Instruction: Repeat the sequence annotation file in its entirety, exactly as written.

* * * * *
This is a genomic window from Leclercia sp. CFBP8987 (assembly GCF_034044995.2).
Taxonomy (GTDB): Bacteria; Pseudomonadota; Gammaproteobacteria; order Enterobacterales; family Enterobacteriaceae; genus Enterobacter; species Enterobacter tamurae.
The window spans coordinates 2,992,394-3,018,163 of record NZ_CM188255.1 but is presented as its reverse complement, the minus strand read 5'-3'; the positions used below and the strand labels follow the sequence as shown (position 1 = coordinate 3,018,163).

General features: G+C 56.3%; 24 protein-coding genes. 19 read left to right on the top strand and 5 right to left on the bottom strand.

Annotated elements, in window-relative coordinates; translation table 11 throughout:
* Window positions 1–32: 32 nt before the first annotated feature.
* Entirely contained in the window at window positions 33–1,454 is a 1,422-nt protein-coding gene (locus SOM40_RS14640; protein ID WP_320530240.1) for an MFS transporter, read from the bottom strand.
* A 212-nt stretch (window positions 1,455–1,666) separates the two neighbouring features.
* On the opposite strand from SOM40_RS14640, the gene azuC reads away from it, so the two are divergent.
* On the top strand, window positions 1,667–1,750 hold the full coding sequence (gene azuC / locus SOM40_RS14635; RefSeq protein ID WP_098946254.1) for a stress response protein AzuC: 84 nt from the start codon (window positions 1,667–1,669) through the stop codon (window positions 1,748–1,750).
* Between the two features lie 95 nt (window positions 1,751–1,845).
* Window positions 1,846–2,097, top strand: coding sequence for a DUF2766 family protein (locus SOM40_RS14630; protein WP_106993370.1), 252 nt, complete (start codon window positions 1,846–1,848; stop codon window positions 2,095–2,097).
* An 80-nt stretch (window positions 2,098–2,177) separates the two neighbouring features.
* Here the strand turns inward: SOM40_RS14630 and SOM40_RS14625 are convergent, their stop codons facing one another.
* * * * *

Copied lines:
This is a genomic window from Leclercia sp. CFBP8987 (assembly GCF_034044995.2).
Taxonomy (GTDB): Bacteria; Pseudomonadota; Gammaproteobacteria; order Enterobacterales; family Enterobacteriaceae; genus Enterobacter; species Enterobacter tamurae.
The window spans coordinates 2,992,394-3,018,163 of record NZ_CM188255.1 but is presented as its reverse complement, the minus strand read 5'-3'; the positions used below and the strand labels follow the sequence as shown (position 1 = coordinate 3,018,163).

General features: G+C 56.3%; 24 protein-coding genes. 19 read left to right on the top strand and 5 right to left on the bottom strand.

Annotated elements, in window-relative coordinates; translation table 11 throughout:
* Window positions 1–32: 32 nt before the first annotated feature.
* Entirely contained in the window at window positions 33–1,454 is a 1,422-nt protein-coding gene (locus SOM40_RS14640; protein ID WP_320530240.1) for an MFS transporter, read from the bottom strand.
* A 212-nt stretch (window positions 1,455–1,666) separates the two neighbouring features.
* On the opposite strand from SOM40_RS14640, the gene azuC reads away from it, so the two are divergent.
* On the top strand, window positions 1,667–1,750 hold the full coding sequence (gene azuC / locus SOM40_RS14635; RefSeq protein ID WP_098946254.1) for a stress response protein AzuC: 84 nt from the start codon (window positions 1,667–1,669) through the stop codon (window positions 1,748–1,750).
* Between the two features lie 95 nt (window positions 1,751–1,845).
* Window positions 1,846–2,097, top strand: coding sequence for a DUF2766 family protein (locus SOM40_RS14630; protein WP_106993370.1), 252 nt, complete (start codon window positions 1,846–1,848; stop codon window positions 2,095–2,097).
* An 80-nt stretch (window positions 2,098–2,177) separates the two neighbouring features.
* Here the strand turns inward: SOM40_RS14630 and SOM40_RS14625 are convergent, their stop codons facing one another.